Getting your Trinity Audio player ready...

The 16th International Anti-Corruption Conference (IACC) is under way in Putrajaya, Malaysia – the conference runs from 2 – 4 September 2015 under the theme Ending Impunity: People. Integrity. Action.

This year’s IACC brings together 1 000 anti-corruption fighters – Corruption Watch among them – from more than 130 countries to forge solutions to the ongoing, outrageous situation of people in power stealing from the public purse and escaping justice.

Madonsela at the IACC

(i to r) Patrick Keuleers of the UNDP, Sarah Chayes from the Carnegie Endowment, South Africa’s public protector Thuli Madonsela, and session moderator Elena Panfilova of Transparency International, after the first plenary at the 16th IACC earlier today.

South Africa’s public protector Thuli Madonsela took part in the first plenary session today, which focused on how the global community can work together to better understand the effects of impunity on people, and to ensure security and justice for all, especially for those who fight against impunity for corruption. “Integrity organisations need to work with civil society,” she said.

At the end of the session, Transparency International (TI) chairperson José Ugaz announced the global launch of a competition of sorts, to find the three worst cases of corruption in the world. The contest forms part of TI’s Unmask the Corrupt campaign.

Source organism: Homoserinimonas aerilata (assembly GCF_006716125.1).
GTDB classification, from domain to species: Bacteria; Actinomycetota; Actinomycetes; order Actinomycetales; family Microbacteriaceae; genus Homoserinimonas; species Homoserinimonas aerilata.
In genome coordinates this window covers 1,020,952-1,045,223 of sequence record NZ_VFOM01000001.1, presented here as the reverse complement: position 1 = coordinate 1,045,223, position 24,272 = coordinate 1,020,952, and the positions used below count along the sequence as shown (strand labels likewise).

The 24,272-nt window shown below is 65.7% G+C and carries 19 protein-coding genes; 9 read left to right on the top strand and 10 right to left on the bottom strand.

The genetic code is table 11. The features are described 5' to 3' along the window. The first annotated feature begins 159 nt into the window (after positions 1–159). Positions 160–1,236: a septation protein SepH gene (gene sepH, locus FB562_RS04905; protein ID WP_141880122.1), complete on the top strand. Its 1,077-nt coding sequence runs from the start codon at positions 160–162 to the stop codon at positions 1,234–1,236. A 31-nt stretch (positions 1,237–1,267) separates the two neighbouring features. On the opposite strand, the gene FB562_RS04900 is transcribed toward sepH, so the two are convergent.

The competition will play out in three stages. Firstly, people around the world will be asked to nominate their favourite candidates for the worst case involving grand corruption. Then once all the nominations are in, the voting stage will commence and here again, people from any country can vote.

The third stage will yield the ‘winners’ – but there is a difference in that TI has pledged to proceed with a case against the winner. In the final stage, TI will reveal what action it intends to take, to pursue the case. This will include special public campaigns, which will be set in action to target and sanction the individuals or organisations involved.

“The competition is not just to raise awareness, but also to bring someone to justice and to stop impunity,” said Ugaz.

IACC delegates will be the first users of the system, and for the duration of the conference they have been asked to visit the TI booth and vote for their preference from a handful of pre-selected candidates, including Fifa and Petrobras. At the end of the conference TI will announce the winner.

About Unmask the Corrupt

TI’s Unmask the Corrupt campaign was launched in 2014 to clamp down on loopholes in the international system that allow the corrupt to hide their identity, travel freely and spend their dirty money on luxury goods with ease. The campaign has already resulted in a number of breakthroughs, including the G20’s adoption of beneficial ownership principles and a new EU directive to tackle money laundering and anonymous shell companies.